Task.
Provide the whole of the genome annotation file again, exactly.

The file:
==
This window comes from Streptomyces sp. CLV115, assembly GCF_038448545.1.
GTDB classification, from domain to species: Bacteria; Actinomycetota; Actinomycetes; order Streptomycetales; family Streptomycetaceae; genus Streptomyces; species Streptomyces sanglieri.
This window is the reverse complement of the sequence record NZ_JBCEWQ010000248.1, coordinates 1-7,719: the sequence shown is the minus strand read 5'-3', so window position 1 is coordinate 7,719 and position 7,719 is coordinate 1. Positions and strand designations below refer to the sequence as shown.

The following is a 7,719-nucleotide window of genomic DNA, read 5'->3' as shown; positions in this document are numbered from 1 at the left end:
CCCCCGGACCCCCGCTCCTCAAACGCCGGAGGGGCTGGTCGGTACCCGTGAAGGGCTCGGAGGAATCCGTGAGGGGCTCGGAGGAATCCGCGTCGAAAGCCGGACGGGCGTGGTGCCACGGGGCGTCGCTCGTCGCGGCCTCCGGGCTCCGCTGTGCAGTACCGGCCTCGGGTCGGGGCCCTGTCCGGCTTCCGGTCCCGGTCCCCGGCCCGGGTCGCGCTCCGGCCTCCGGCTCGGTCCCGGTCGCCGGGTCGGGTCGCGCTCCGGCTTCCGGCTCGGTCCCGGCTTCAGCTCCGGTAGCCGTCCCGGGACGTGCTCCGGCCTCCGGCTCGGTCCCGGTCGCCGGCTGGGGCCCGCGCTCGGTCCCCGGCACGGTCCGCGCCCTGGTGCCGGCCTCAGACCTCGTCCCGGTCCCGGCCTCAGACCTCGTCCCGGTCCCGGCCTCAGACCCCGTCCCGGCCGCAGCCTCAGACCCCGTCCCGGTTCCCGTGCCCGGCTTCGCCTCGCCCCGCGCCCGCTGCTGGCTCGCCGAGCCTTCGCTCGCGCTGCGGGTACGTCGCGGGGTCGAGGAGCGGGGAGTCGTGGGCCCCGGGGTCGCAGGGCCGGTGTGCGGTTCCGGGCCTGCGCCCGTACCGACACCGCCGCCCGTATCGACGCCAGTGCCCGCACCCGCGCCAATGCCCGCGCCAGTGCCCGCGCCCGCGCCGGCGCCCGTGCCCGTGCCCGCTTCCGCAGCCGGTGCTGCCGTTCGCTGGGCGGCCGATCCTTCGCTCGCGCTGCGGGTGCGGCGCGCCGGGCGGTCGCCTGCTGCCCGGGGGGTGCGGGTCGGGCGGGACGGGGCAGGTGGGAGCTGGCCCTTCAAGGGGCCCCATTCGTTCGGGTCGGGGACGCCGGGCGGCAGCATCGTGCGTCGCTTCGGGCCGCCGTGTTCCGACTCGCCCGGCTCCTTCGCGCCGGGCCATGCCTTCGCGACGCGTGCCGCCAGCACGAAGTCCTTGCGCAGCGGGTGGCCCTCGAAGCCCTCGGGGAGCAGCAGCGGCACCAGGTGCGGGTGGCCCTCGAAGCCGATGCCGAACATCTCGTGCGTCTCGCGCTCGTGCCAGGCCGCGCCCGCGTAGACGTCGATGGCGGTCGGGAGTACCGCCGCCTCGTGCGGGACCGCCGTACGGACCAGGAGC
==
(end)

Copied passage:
This window comes from Streptomyces sp. CLV115, assembly GCF_038448545.1.
GTDB classification, from domain to species: Bacteria; Actinomycetota; Actinomycetes; order Streptomycetales; family Streptomycetaceae; genus Streptomyces; species Streptomyces sanglieri.
This window is the reverse complement of the sequence record NZ_JBCEWQ010000248.1, coordinates 1-7,719: the sequence shown is the minus strand read 5'-3', so window position 1 is coordinate 7,719 and position 7,719 is coordinate 1. Positions and strand designations below refer to the sequence as shown.

The following is a 7,719-nucleotide window of genomic DNA, read 5'->3' as shown; positions in this document are numbered from 1 at the left end:
CCCCCGGACCCCCGCTCCTCAAACGCCGGAGGGGCTGGTCGGTACCCGTGAAGGGCTCGGAGGAATCCGTGAGGGGCTCGGAGGAATCCGCGTCGAAAGCCGGACGGGCGTGGTGCCACGGGGCGTCGCTCGTCGCGGCCTCCGGGCTCCGCTGTGCAGTACCGGCCTCGGGTCGGGGCCCTGTCCGGCTTCCGGTCCCGGTCCCCGGCCCGGGTCGCGCTCCGGCCTCCGGCTCGGTCCCGGTCGCCGGGTCGGGTCGCGCTCCGGCTTCCGGCTCGGTCCCGGCTTCAGCTCCGGTAGCCGTCCCGGGACGTGCTCCGGCCTCCGGCTCGGTCCCGGTCGCCGGCTGGGGCCCGCGCTCGGTCCCCGGCACGGTCCGCGCCCTGGTGCCGGCCTCAGACCTCGTCCCGGTCCCGGCCTCAGACCTCGTCCCGGTCCCGGCCTCAGACCCCGTCCCGGCCGCAGCCTCAGACCCCGTCCCGGTTCCCGTGCCCGGCTTCGCCTCGCCCCGCGCCCGCTGCTGGCTCGCCGAGCCTTCGCTCGCGCTGCGGGTACGTCGCGGGGTCGAGGAGCGGGGAGTCGTGGGCCCCGGGGTCGCAGGGCCGGTGTGCGGTTCCGGGCCTGCGCCCGTACCGACACCGCCGCCCGTATCGACGCCAGTGCCCGCACCCGCGCCAATGCCCGCGCCAGTGCCCGCGCCCGCGCCGGCGCCCGTGCCCGTGCCCGCTTCCGCAGCCGGTGCTGCCGTTCGCTGGGCGGCCGATCCTTCGCTCGCGCTGCGGGTGCGGCGCGCCGGGCGGTCGCCTGCTGCCCGGGGGGTGCGGGTCGGGCGGGACGGGGCAGGTGGGAGCTGGCCCTTCAAGGGGCCCCATTCGTTCGGGTCGGGGACGCCGGGCGGCAGCATCGTGCGTCGCTTCGGGCCGCCGTGTTCCGACTCGCCCGGCTCCTTCGCGCCGGGCCATGCCTTCGCGACGCGTGCCGCCAGCACGAAGTCCTTGCGCAGCGGGTGGCCCTCGAAGCCCTCGGGGAGCAGCAGCGGCACCAGGTGCGGGTGGCCCTCGAAGCCGATGCCGAACATCTCGTGCGTCTCGCGCTCGTGCCAGGCCGCGCCCGCGTAGACGTCGATGGCGGTCGGGAGTACCGCCGCCTCGTGCGGGACCGCCGTACGGACCAGGAGC